Friday, 21 February 2014

Link to James Altucher

Re previous post - I asked the teenager and she showed me how to link on the tablet!


Well, it's half term now, and despite a dismal weather forecast at the start of the week, we have actually had quite a few sunny days here down South.  Or at least, sunny hours within rainy days.  So, the ground is still waterlogged, but the shoots and buds are emerging.  We even have a couple of daffodils beginning to open in the back garden.

Although the puppy does a good job of eating them.  And of digging up bulbs that haven't flowered yet -  she seems to particularly like tulips.  She is a little terror, and a little sweetie too, of course.  She's fine as long as she's supervised, anyway.  I suppose there's a lesson there.

I felt very important this morning - I was engaged on a conference call.  Paul has a couple of days off work, and although he's busy painting the kitchen, I managed to get him to look after the children while I took the call.  I have never done a conference call before, and I was conscious that I should try not to interrupt or to talk too much.  I think it went okay.

The call was from Rethink, who have a project in the pipeline that they have asked me to help with.  It all sounds very interesting, and I am looking forward to being involved.  The really exciting thing, for me, was that I was asked to contribute - rather than putting myself forward, they sought me out - which surely means that my input is valued.  And to prove this, I am being paid!  Which for most people who work, goes without being said, but in the mental health sector and where a charity is involved, is not always the case.

I think things are changing - service users are becoming more valued in mental health work generally, and it is recognised that they (we) need recompense as would anyone else.  Apart from anything else, it does a person good to work, and most people can't afford to do so without payment.  The labels we are given operate as a barrier to gainful employment, for various reasons.  So you either end up permanently on benefits, or take menial work.  Or work to improve services, either paid or unpaid. Paid is better.

Anyway, I'm not going to indulge myself with a massive whinge now, because things are looking up, for me at least.  Another trip or two to London are in the offing, and I will have some interesting material to work on from home in the meantime.  Plus, I will be learning more about the mental health system and hopefully be increasingly able to contribute suggestions for its improvement.

And the writing is still going well.  Even though it's half term, I have been able to steal the odd hour to read and write, especially in the evenings.  During the course of the next week I should have four or five new titles on Kindle - not full length books, but episodes in various series' that will eventually become complete works.

I have also set myself a deadline of a month to finish that 'recovery book' that I have been banging on about since the beginning of time! It may never be the exact book I want it to be, but it is about time I got it out there in some form regardless.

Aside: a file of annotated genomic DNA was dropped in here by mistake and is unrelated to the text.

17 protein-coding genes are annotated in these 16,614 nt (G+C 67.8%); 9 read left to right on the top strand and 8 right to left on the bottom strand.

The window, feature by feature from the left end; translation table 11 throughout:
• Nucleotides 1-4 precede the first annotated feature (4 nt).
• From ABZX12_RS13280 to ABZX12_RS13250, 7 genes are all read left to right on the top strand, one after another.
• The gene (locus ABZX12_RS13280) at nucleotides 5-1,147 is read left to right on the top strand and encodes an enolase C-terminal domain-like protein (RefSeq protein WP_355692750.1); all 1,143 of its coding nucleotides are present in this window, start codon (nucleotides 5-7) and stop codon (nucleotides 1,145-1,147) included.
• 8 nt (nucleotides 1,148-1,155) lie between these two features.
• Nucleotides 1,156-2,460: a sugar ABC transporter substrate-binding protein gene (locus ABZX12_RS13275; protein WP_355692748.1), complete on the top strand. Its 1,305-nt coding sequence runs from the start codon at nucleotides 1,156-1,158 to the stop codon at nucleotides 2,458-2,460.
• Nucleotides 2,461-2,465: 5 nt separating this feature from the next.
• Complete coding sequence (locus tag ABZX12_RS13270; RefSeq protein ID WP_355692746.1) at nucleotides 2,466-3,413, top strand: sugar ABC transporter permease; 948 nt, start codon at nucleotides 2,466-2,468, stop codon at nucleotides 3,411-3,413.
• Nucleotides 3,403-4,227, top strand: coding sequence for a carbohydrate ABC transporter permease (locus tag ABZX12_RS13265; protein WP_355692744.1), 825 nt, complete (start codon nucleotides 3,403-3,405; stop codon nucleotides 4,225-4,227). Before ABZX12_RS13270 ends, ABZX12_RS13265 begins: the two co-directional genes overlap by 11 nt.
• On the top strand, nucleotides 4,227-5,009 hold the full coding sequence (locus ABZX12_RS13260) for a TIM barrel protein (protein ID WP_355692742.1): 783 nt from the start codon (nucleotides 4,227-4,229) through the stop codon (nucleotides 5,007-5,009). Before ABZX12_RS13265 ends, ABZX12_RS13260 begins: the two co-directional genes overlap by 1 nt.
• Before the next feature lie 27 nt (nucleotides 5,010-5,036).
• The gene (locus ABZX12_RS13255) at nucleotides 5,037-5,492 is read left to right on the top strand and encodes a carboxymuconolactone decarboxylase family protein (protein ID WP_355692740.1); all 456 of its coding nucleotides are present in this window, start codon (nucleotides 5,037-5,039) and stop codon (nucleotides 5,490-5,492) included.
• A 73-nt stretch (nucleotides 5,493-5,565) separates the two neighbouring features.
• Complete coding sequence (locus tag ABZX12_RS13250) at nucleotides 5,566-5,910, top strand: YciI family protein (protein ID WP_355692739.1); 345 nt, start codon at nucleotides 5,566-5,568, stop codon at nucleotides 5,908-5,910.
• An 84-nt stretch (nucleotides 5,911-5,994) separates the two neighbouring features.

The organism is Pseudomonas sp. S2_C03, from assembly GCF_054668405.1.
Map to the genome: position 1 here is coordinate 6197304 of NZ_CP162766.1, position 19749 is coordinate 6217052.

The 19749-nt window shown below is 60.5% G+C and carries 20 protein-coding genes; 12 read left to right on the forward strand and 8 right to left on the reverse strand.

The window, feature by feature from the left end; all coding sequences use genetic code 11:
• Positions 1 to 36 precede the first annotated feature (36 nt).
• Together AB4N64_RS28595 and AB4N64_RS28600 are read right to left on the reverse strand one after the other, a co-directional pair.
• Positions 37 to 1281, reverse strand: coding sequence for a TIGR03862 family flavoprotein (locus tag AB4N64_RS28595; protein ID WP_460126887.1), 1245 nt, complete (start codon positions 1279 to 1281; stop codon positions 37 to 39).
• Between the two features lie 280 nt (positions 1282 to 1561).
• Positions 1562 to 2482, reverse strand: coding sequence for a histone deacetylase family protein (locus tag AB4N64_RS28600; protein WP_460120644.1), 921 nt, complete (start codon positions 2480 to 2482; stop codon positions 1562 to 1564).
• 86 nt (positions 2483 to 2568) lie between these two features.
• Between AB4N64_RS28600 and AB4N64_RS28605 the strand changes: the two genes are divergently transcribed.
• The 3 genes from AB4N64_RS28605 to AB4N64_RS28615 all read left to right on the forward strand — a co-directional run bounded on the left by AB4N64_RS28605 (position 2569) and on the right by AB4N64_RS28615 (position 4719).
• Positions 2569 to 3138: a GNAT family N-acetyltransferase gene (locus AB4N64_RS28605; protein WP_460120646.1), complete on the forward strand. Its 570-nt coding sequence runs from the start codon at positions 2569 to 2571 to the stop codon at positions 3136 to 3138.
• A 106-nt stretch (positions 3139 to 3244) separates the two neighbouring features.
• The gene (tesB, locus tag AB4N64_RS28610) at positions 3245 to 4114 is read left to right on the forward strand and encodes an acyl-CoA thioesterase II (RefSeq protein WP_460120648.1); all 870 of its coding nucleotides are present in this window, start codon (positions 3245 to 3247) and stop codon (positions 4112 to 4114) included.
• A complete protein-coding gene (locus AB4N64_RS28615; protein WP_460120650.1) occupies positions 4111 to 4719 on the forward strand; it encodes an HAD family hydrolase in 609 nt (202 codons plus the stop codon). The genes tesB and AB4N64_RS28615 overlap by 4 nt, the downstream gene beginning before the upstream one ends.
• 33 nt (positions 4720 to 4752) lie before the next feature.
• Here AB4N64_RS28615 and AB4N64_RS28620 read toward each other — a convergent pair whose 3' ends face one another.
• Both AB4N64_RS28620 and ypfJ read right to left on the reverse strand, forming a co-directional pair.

So, it's looking up.  I had a feeling that this would be a good and productive year, and it's starting to look as though I was right.  Incidentally, I discovered a website and book by a chap called James Altucher the other day - I stumbled across a YouTube video that led me to these.  I have found them really interesting so I thought I'd pass it on.  Sorry for the lack of link - I am writing this on my tablet and haven't figured out how to link to things from here yet.  Ridiculous, I know.  I could just walk across the hallway and knock on my teenager's door to find out right now.

But she's busy and I have to go now - a chap has arrived to fit a double-glazed window in our kitchen.  So, more anon.

Sunday, 9 February 2014

The McPin Foundation

At the time of my last blog post I was writing fiction in reams, and I was so happy about it.  I knew it couldn't last forever, and it didn't.  Not because I got fed up of writing though, but because my youngest got the chicken pox, which means that I have spent the majority of two wonderful weeks at home in his company. 

I did get a day away, actually - Paul took a day off work so that I could travel up to London to the McPin Foundation.  My new place of employment!

Well, hardly - I will be working for McPin on a self-employed, and very part-time, basis.  I will only need to go to London a couple of times a year; mostly I will be working from home.  But I do feel really pleased to have this job, and especially to be working for such a great organisation.  They are at the cutting edge of mental health research, and I hope to continue to be involved with them for as long as possible.

Other opportunities have also arisen in the last couple of weeks.  Nothing is finalised yet, but mental health work does seem to be coming to the fore again, which is good.  I seem to be drawn back to the subject, I just find it fascinating. And there is so much to be done, as we all know.

Anyway, hopefully I can continue with the fiction, now that my little one is back at school.  The trouble is, because I have had a couple of weeks off, I have lost faith in what I was writing.  This has happened in the past - frequently - but this time I am determined to push through.  In fact, top of my list for tomorrow is to contact the graphic designer who I have lined up to do the cover art for my books.  Once the covers are completed and paid for, I will have no choice but to finish the work that goes inside them.

So - tomorrow then, back to the grindstone. In a good way.